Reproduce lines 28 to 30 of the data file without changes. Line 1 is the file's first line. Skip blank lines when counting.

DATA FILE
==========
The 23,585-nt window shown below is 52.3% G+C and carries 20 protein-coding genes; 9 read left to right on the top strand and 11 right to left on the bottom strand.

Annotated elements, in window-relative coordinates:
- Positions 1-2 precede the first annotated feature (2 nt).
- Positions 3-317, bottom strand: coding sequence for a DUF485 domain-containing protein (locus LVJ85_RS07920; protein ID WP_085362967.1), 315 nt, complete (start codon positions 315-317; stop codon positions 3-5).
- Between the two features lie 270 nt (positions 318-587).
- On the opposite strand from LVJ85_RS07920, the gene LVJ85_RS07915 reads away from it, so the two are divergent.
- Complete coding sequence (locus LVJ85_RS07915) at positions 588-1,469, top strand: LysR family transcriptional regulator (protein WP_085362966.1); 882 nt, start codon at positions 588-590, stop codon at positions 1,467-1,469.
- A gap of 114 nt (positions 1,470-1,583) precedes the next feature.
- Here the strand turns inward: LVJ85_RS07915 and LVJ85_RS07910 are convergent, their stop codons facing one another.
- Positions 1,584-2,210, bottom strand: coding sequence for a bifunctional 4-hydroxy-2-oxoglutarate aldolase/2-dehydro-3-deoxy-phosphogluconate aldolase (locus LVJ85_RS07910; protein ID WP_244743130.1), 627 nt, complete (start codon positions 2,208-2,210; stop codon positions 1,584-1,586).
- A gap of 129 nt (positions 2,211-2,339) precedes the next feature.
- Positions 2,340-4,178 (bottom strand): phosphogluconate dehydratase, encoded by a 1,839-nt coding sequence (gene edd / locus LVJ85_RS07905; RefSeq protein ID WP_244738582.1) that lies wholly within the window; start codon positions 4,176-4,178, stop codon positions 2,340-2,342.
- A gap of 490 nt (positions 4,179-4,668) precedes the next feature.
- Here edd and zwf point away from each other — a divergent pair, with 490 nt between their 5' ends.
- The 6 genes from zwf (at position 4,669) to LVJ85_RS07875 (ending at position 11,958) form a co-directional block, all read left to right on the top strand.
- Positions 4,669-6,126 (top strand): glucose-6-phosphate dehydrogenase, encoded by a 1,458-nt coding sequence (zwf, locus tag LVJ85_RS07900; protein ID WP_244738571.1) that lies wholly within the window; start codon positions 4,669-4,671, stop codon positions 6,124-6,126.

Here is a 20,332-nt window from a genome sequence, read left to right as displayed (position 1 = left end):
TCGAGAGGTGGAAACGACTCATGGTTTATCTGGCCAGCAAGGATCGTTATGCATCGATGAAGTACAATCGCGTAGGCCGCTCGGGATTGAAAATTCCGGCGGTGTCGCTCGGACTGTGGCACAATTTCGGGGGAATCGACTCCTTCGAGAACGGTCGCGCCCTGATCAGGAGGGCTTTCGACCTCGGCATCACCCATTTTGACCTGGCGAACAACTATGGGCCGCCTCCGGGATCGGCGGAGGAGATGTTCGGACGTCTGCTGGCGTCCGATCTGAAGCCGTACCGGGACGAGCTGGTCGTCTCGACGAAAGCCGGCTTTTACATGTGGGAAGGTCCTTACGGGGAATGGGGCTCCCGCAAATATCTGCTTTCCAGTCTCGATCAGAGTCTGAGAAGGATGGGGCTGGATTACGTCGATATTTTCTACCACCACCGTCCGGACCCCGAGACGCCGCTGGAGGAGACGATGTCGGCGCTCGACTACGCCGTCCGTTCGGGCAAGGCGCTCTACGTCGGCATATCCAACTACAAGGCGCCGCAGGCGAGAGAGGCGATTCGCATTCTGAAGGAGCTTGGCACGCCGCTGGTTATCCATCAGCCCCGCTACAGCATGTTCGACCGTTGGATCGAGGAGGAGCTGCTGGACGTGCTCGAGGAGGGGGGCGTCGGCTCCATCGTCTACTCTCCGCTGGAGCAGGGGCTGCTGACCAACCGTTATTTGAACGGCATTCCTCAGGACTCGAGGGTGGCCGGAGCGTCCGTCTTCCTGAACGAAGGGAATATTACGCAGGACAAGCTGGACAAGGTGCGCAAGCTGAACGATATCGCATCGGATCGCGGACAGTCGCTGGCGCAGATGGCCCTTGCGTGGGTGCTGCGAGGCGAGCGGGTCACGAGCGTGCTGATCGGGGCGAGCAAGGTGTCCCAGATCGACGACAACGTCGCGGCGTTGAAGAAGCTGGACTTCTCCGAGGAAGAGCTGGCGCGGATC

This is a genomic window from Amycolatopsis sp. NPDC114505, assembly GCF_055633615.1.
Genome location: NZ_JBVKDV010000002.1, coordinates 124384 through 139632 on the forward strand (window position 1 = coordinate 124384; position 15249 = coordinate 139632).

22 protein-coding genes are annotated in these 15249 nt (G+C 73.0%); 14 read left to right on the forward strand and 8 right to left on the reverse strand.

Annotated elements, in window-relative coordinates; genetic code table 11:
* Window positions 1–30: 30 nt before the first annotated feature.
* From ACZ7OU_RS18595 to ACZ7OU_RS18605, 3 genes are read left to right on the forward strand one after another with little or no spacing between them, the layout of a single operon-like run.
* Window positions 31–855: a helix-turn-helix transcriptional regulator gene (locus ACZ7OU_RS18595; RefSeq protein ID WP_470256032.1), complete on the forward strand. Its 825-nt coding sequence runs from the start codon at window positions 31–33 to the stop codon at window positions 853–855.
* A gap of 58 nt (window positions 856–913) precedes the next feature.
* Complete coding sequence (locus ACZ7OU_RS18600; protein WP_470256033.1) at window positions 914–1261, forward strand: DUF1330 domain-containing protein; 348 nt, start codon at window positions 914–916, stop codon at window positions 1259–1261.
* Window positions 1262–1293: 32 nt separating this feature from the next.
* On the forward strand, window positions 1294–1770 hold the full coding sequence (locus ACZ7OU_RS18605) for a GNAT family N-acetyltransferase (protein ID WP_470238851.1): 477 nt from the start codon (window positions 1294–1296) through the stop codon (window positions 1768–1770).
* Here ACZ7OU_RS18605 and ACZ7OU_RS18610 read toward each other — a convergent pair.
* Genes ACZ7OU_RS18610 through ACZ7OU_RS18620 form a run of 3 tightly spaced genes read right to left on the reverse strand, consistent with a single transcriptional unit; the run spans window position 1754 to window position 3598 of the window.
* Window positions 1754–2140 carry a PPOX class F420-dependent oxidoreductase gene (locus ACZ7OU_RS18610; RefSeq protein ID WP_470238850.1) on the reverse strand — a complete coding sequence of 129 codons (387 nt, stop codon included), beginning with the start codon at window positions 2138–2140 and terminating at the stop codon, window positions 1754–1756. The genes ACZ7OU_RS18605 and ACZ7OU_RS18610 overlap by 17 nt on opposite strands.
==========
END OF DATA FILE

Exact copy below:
* Window positions 1262–1293: 32 nt separating this feature from the next.
* On the forward strand, window positions 1294–1770 hold the full coding sequence (locus ACZ7OU_RS18605) for a GNAT family N-acetyltransferase (protein ID WP_470238851.1): 477 nt from the start codon (window positions 1294–1296) through the stop codon (window positions 1768–1770).
* Here ACZ7OU_RS18605 and ACZ7OU_RS18610 read toward each other — a convergent pair.